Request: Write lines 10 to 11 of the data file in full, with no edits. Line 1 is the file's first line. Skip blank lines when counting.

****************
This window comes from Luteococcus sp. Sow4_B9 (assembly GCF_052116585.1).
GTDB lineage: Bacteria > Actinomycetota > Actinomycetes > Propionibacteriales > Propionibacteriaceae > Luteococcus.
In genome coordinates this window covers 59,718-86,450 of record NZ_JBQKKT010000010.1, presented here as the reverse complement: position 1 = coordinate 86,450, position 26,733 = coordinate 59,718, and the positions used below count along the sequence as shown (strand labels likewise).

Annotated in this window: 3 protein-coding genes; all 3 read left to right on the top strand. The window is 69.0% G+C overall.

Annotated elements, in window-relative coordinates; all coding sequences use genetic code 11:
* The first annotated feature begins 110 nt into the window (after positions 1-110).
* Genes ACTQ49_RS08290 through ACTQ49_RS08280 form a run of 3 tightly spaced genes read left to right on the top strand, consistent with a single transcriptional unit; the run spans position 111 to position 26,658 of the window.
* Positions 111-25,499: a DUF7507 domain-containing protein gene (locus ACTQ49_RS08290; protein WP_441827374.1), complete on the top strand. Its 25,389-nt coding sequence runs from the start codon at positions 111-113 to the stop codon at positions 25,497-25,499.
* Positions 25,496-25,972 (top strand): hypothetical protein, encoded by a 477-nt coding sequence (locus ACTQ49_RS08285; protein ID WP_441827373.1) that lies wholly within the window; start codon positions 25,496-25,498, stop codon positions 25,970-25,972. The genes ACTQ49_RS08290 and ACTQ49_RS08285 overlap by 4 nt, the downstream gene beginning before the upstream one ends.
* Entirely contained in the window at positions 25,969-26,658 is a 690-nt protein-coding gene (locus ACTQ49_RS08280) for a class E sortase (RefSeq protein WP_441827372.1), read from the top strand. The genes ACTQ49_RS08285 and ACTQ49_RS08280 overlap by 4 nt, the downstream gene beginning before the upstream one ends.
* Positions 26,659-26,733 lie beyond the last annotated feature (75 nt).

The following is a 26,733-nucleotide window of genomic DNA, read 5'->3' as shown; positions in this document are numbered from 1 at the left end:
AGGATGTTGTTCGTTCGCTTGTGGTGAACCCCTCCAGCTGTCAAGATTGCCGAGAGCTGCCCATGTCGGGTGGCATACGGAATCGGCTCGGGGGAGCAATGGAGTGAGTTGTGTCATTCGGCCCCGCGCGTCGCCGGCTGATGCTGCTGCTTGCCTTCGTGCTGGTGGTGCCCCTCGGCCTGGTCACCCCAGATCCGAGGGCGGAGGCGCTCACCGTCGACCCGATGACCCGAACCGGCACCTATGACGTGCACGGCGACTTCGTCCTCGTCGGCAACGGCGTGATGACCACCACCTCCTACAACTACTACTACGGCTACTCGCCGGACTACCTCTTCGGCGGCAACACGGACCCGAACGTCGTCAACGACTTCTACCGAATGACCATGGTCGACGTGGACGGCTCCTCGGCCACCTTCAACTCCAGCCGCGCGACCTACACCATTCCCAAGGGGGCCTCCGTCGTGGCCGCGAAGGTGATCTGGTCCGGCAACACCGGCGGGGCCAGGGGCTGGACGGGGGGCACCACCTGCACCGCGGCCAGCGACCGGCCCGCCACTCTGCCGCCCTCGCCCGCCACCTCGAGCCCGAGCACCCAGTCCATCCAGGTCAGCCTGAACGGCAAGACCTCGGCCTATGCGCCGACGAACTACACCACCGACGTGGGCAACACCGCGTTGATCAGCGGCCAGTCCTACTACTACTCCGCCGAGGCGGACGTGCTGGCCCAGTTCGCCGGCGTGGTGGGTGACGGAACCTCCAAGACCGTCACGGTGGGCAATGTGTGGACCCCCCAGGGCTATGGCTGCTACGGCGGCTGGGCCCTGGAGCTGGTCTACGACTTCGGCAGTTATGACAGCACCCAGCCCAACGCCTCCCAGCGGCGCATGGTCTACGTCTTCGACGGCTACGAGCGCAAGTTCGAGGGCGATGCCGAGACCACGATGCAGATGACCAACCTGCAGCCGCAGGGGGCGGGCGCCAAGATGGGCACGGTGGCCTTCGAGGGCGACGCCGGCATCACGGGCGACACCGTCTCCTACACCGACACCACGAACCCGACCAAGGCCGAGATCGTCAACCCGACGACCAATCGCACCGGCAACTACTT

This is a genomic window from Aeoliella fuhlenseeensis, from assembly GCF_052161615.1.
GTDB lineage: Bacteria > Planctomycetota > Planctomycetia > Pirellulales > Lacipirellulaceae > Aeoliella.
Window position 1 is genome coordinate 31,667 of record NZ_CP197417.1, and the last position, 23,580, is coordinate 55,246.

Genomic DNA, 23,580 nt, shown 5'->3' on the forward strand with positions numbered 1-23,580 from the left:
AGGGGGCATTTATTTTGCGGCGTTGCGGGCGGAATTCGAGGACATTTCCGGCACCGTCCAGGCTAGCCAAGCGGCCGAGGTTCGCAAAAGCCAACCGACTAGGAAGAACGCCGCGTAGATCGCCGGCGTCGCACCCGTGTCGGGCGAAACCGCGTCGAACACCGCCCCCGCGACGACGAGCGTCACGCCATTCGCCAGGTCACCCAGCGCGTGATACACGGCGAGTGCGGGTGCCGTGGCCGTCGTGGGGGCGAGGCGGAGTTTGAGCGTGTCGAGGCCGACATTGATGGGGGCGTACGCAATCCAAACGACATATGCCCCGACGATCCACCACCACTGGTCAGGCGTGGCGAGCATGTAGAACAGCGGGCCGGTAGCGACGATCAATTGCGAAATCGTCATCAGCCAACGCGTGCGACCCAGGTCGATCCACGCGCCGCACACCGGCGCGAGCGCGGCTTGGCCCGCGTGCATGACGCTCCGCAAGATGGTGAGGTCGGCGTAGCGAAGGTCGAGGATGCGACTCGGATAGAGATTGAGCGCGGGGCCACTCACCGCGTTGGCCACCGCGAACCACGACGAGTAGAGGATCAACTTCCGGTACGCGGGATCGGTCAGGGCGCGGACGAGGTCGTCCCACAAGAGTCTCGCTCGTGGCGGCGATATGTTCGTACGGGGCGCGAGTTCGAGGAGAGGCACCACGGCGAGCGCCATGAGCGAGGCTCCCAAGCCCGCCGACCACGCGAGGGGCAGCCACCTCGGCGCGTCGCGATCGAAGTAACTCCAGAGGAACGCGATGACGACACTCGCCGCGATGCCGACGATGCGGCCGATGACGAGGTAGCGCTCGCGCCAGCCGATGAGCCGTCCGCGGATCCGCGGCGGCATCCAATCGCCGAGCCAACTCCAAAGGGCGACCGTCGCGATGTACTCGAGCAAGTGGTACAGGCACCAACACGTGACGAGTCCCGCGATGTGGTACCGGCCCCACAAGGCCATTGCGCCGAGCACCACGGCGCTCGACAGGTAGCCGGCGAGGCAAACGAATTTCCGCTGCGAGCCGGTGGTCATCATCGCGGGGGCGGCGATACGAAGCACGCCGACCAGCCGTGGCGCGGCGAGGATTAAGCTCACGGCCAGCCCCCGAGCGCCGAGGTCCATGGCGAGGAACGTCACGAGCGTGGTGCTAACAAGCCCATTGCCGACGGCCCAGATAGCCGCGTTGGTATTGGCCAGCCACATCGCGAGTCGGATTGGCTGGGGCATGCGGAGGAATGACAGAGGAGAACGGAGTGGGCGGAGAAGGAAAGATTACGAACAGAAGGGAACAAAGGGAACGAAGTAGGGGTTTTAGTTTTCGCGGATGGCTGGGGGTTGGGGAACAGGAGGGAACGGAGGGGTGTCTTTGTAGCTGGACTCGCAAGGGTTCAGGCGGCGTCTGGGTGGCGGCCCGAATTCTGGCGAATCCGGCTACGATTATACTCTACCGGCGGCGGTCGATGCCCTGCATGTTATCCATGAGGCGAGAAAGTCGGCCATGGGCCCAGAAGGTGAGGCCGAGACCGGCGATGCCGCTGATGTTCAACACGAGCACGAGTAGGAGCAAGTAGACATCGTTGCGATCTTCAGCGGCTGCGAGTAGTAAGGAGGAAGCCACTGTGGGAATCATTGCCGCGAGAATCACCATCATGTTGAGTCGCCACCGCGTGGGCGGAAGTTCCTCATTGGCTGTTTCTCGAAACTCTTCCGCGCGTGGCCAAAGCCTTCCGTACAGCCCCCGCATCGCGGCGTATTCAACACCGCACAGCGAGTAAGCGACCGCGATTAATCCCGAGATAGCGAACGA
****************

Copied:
* Entirely contained in the window at positions 25,969-26,658 is a 690-nt protein-coding gene (locus ACTQ49_RS08280) for a class E sortase (RefSeq protein WP_441827372.1), read from the top strand. The genes ACTQ49_RS08285 and ACTQ49_RS08280 overlap by 4 nt, the downstream gene beginning before the upstream one ends.
* Positions 26,659-26,733 lie beyond the last annotated feature (75 nt).